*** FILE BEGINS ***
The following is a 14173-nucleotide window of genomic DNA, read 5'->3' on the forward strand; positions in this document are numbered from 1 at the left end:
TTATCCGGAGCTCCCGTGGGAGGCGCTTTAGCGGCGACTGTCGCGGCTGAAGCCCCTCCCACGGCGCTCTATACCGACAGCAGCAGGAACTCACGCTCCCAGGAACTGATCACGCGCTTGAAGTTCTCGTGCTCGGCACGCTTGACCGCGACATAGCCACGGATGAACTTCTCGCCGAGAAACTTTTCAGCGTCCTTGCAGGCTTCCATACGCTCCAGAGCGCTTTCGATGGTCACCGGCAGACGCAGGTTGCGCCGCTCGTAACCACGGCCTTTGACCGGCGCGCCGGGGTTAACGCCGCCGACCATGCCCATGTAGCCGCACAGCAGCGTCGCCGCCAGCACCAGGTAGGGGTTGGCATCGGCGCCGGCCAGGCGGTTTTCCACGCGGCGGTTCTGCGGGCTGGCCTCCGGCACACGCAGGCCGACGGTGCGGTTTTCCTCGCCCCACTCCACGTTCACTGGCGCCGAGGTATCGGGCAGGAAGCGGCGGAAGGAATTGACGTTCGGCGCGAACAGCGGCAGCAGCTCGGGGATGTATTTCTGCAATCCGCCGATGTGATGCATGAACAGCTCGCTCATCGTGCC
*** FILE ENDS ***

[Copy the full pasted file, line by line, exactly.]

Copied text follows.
The following is a 14173-nucleotide window of genomic DNA, read 5'->3' on the forward strand; positions in this document are numbered from 1 at the left end:
TTATCCGGAGCTCCCGTGGGAGGCGCTTTAGCGGCGACTGTCGCGGCTGAAGCCCCTCCCACGGCGCTCTATACCGACAGCAGCAGGAACTCACGCTCCCAGGAACTGATCACGCGCTTGAAGTTCTCGTGCTCGGCACGCTTGACCGCGACATAGCCACGGATGAACTTCTCGCCGAGAAACTTTTCAGCGTCCTTGCAGGCTTCCATACGCTCCAGAGCGCTTTCGATGGTCACCGGCAGACGCAGGTTGCGCCGCTCGTAACCACGGCCTTTGACCGGCGCGCCGGGGTTAACGCCGCCGACCATGCCCATGTAGCCGCACAGCAGCGTCGCCGCCAGCACCAGGTAGGGGTTGGCATCGGCGCCGGCCAGGCGGTTTTCCACGCGGCGGTTCTGCGGGCTGGCCTCCGGCACACGCAGGCCGACGGTGCGGTTTTCCTCGCCCCACTCCACGTTCACTGGCGCCGAGGTATCGGGCAGGAAGCGGCGGAAGGAATTGACGTTCGGCGCGAACAGCGGCAGCAGCTCGGGGATGTATTTCTGCAATCCGCCGATGTGATGCATGAACAGCTCGCTCATCGTGCC